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“We’re up against the most rich and powerful people in the world. All we have is our convictions really because we don’t have the money or the power or the weapons. But I think the anger of billions of people is the weapon that will eventually be used against them.” – Arundhati Roy at the 2004 Republican National Convention.

The day before the 2004 Republican National Convention began, Sunday, August 29, more than 400,000 courageous people marched through the streets of New York to tell the world that they oppose the Bush agenda. In the days that followed, more than 1,700 of those demonstrators were arrested when in many cases they had not broken any laws. Their jail was an old bus depot ringed with razor wire. They were forced to sleep on bare floors that were covered with motor oil. They were held for as long as two days without charges or access to attorneys. Most were eventually found guilty of disorderly conduct and received desk appearance tickets that are usually processed in just a few hours. As the convention drew to a close, a judge was forced to fine the city of New York $1,000 for each person who had not been released.

The prescience of these activists makes the force used against them all the more shameful. Their ability to articulate the horrors of the Bush administration varies, but they all know that America is in serious trouble. They were undeterred despite nervous Nellie liberals beseeching them to stay home and not cause trouble. We were told that protests in 2004 would be like those that took place in 1968. A simple glance at the calendar should have squelched such nonsense. Nearly 40 years have passed since that Democratic convention in Chicago. There is no Black Panther Party or Students for a Democratic Society. Anyone active in those groups will soon be eligible for Medicare, assuming that Bush doesn’t get rid of it first.

Those 400,000 people are the ones whose voices should be heeded and yet they are the most scorned. The August 29th march was the largest demonstration at any political convention in American history. Of course, the significance of the event was lost on what passes for leadership among the Democrats. Terry McAuliffe, Chair of the Democratic National Committee, went out of his way to disassociate the party from the people who despite their misgivings about John Kerry are the most committed to getting him elected. “We have nothing to do with the demonstrators,” McAuliffe proudly proclaimed.

Unlike McAuliffe, the Republicans defend anyone who swears to abide by their twisted loyalty oath. Christian fascists advocate killing Palestinians in an effort to hasten the return of Jesus. They are embraced by Republicans. Dennis Hastert, Speaker of the House of Representatives, accused Democratic financier George Soros of being in the pay of drug dealers. No one in the Republican party condemned Hastert’s statements. Ministers who compare gay people to Nazis are not only embraced by Republicans but are allowed to give invocations at party conventions.  While the Republicans will utter any lie or advocate monstrous public policy, the sad remnants of the Democratic party flee from people who carry signs saying, “Give peace a chance.”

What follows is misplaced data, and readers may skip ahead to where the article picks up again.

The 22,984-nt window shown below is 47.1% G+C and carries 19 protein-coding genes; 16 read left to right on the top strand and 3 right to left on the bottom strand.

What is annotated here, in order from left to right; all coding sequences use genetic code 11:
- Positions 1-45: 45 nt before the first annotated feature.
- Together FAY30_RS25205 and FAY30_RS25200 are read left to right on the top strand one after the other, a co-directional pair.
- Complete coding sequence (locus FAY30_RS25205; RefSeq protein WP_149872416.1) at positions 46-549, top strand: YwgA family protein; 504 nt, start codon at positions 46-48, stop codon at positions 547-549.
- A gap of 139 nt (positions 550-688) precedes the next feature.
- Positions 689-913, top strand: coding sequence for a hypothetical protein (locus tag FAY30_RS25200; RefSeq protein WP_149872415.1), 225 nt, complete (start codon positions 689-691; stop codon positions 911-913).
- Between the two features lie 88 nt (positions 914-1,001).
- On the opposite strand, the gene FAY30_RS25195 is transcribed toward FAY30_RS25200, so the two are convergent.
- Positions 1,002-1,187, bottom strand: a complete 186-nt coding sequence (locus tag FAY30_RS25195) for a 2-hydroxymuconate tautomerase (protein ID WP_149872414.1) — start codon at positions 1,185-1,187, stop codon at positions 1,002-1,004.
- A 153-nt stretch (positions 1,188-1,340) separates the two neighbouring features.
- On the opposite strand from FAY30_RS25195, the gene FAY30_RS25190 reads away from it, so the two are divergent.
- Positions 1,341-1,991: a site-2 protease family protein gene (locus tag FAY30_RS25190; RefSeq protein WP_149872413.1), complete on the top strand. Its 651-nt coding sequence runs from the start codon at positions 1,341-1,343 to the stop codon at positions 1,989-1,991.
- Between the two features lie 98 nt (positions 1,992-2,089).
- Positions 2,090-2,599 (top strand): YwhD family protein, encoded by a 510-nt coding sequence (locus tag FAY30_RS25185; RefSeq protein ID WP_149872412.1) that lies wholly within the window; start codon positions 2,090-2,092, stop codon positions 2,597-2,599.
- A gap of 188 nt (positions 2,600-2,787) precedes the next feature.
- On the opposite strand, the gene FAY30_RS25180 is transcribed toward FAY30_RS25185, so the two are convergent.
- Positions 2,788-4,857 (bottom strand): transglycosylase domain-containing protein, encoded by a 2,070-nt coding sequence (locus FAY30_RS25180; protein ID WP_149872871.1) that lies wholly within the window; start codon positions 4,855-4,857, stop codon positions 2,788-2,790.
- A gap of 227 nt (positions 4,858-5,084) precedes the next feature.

The RNC convention featured speakers such as New York City’s former Mayor Rudolph Giuliani, who never ceases to pimp September 11th for personal gain. Arnold Schwarzenegger reminisced about seeing Soviet tanks during his childhood in Austria when in fact he lived in a region occupied by Britain. Democratic turncoat Zell Miller told outright lies about John Kerry’s voting record in the Senate. John McCain referred to Michael Moore as a “disingenuous film maker” but later admitted he hadn’t seen Fahrenheit 9/11. Speaker after speaker voiced disdain and outright hostility for the United Nations.

The Democratic base is crying for help but has been left to its own devices in fighting the Bush administration. While their party’s nominee did not utter one word of even qualified support for their actions they continued to hold marches, vigils, and other actions while the convention took place. John Kerry said nothing about the FBI harassment of protesters that took place before the convention even began. He said nothing about the people who left their home states to march through the streets of New York, all in an effort to get him elected.

The protesters know that a Bush victory will be disastrous for the United States and for the world. If Bush has a second term he will make good on his efforts to ease the tax burden on the wealthy, and do away with the little safety net that America has left. The Patriot Act will be expanded to continue John Ashcroft’s goal of criminalizing an entire society. America’s surrogate in the Middle East, Israel, will be given permission to make war on its neighbors and destabilize the entire region. The corporate looting of Iraq will worsen.

As Arundhati Roy said, our only weapons against the Bushites are our convictions. If Kerry wins it will be because the people he doesn’t want to acknowledge didn’t give up on their convictions, one of which is helping him to win, even if he isn’t smart enough or brave enough to acknowledge that fact.

Margaret Kimberley’s Freedom Rider column appears weekly in .  Ms. Kimberley is a freelance writer living in New York City.  She can be reached via e-Mail at [email protected]. You can read more of Ms. Kimberley's writings at



September 9 2004
Issue 104

is published every Thursday.

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